Today our firm filed an amicus brief for Gun Owners of America, Inc., Gun Owners Foundation, and Virginia Citizens Defense League in the case ofMontana Shooting Sports Association, et al. v. Eric H. Holder, Jr. in the U.S. Court of Appeals for the Ninth Circuit in support of reversal. We previously filed an amicus brief in the U.S. District Court for the District of Montana Missoula Division on April 12, 2010.
At issue in the case is whether Montana as a state may permit the intrastate manufacture, sale, and use of firearms without Montanans having to apply for federal firearms licenses.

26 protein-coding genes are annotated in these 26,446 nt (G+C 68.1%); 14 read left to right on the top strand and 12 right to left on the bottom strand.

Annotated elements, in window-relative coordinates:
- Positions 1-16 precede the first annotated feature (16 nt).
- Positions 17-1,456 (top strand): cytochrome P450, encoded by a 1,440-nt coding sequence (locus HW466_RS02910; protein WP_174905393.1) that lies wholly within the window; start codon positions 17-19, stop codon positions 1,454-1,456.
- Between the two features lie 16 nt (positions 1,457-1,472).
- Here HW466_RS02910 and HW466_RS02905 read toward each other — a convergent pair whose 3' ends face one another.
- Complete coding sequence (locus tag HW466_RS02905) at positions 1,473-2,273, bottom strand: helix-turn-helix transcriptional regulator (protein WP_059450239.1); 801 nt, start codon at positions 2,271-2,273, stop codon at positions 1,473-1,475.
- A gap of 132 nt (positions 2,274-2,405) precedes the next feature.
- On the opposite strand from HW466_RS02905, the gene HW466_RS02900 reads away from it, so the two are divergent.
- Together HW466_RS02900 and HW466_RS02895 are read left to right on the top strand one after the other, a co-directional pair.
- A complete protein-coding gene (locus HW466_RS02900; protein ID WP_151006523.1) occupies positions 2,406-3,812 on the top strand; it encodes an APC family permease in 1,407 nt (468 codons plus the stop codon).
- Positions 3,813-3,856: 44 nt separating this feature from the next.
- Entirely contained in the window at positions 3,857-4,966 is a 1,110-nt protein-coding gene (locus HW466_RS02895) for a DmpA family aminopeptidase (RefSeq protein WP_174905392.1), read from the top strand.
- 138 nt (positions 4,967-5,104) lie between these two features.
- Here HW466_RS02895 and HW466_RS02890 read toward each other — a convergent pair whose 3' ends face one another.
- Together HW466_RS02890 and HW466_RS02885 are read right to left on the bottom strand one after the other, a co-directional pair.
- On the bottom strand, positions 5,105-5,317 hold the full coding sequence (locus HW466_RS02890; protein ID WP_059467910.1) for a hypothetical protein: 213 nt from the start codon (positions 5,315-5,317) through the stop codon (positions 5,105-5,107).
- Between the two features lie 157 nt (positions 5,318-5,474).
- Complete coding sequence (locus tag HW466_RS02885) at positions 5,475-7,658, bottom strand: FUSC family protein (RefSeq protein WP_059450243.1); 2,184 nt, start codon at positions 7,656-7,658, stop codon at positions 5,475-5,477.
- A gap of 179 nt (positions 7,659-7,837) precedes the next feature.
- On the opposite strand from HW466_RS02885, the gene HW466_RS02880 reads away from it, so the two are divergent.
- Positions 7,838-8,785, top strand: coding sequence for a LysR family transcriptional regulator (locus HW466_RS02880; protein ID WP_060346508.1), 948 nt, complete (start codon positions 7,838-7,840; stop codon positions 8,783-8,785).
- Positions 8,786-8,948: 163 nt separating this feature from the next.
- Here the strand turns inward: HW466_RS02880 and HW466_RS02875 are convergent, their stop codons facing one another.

Our brief argued that the federal licensure statutes are meant to “support … state and local law enforcement” in enforcing state laws. In fact, Congress specifically prohibited courts from construing federal laws to “occupy the field” of gun control, to the exclusion of state regulation, seeking to allow states maximum flexibility to address their unique set of problems in their own way.
Rather, before striking down a state law, a court must find a “direct and positive” conflict between the state and federal laws so that they “cannot be reconciled or consistently stand together.” This was not done. Instead, the district court below addressed whether Congress had the authority to preempt state law, without addressing whether Congress had even done so.